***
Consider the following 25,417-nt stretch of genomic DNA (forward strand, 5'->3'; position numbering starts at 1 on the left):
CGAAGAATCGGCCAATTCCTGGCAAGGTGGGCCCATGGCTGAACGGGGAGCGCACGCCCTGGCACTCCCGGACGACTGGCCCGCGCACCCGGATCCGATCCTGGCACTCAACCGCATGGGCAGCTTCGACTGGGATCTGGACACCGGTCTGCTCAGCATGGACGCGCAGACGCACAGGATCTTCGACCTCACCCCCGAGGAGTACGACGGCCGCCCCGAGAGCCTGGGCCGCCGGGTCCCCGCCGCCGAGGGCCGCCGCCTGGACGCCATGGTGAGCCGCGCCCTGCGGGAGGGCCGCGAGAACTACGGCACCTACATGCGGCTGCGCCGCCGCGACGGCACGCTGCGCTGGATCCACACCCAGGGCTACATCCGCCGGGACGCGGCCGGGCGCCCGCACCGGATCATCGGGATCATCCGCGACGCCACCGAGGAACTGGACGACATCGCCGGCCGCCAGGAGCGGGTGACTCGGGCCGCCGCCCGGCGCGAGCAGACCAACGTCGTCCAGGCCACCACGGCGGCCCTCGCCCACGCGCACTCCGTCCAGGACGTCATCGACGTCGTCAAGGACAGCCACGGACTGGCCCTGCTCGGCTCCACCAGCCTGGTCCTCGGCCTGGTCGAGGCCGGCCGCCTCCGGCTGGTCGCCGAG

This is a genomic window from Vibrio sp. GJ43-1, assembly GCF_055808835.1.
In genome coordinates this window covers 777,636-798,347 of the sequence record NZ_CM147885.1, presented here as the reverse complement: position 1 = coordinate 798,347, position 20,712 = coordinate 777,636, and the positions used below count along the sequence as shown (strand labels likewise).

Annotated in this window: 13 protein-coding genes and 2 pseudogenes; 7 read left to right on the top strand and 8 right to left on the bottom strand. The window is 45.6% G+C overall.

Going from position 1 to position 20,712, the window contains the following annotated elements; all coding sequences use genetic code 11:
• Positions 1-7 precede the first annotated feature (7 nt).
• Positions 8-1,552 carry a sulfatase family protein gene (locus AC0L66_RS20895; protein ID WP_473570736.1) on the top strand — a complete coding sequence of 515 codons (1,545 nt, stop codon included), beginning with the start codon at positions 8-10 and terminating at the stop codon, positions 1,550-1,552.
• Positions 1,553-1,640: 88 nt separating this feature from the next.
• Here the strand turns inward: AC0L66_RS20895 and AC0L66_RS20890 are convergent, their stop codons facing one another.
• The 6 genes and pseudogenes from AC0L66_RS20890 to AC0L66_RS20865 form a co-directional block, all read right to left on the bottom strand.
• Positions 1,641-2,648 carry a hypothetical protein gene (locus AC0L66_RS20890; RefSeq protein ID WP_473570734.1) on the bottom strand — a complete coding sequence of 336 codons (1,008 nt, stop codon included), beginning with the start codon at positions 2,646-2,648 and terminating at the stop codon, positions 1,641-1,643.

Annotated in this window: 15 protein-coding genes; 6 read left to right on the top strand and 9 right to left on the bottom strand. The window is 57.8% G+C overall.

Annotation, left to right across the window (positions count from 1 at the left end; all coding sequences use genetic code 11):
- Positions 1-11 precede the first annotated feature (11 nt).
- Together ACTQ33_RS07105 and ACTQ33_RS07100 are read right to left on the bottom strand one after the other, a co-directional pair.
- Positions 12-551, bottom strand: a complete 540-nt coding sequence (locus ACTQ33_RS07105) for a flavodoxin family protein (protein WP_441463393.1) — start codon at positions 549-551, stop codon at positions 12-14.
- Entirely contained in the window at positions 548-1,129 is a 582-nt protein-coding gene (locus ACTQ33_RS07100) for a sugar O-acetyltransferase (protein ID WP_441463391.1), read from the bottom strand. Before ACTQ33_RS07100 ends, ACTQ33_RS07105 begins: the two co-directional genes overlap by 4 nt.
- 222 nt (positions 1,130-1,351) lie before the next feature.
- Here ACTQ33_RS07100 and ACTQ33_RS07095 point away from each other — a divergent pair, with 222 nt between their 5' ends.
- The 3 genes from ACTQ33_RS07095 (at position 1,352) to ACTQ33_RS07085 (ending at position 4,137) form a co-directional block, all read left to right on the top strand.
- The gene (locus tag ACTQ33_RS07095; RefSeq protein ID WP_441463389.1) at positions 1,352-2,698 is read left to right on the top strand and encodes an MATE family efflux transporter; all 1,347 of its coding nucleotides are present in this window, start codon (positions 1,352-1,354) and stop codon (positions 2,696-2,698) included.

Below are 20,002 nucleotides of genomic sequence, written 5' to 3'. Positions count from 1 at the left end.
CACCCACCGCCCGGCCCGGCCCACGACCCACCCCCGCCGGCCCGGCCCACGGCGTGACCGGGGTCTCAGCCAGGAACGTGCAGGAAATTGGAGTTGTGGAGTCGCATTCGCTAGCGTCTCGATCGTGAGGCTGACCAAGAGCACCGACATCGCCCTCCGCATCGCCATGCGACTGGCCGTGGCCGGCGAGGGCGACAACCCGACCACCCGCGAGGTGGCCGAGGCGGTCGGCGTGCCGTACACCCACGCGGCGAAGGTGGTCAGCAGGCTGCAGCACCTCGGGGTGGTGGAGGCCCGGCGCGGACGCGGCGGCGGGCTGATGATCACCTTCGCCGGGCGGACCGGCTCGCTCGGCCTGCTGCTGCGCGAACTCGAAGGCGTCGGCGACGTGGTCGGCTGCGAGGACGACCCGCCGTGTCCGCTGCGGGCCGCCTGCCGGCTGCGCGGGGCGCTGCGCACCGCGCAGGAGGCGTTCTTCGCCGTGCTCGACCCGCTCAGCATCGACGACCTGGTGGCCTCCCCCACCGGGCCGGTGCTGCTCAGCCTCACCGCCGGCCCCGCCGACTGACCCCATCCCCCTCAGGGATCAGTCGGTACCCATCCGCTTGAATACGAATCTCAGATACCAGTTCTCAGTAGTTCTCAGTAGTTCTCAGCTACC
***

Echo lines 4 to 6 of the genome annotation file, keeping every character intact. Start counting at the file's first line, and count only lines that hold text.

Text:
In genome coordinates this window covers 777,636-798,347 of the sequence record NZ_CM147885.1, presented here as the reverse complement: position 1 = coordinate 798,347, position 20,712 = coordinate 777,636, and the positions used below count along the sequence as shown (strand labels likewise).

Annotated in this window: 13 protein-coding genes and 2 pseudogenes; 7 read left to right on the top strand and 8 right to left on the bottom strand. The window is 45.6% G+C overall.

Going from position 1 to position 20,712, the window contains the following annotated elements; all coding sequences use genetic code 11: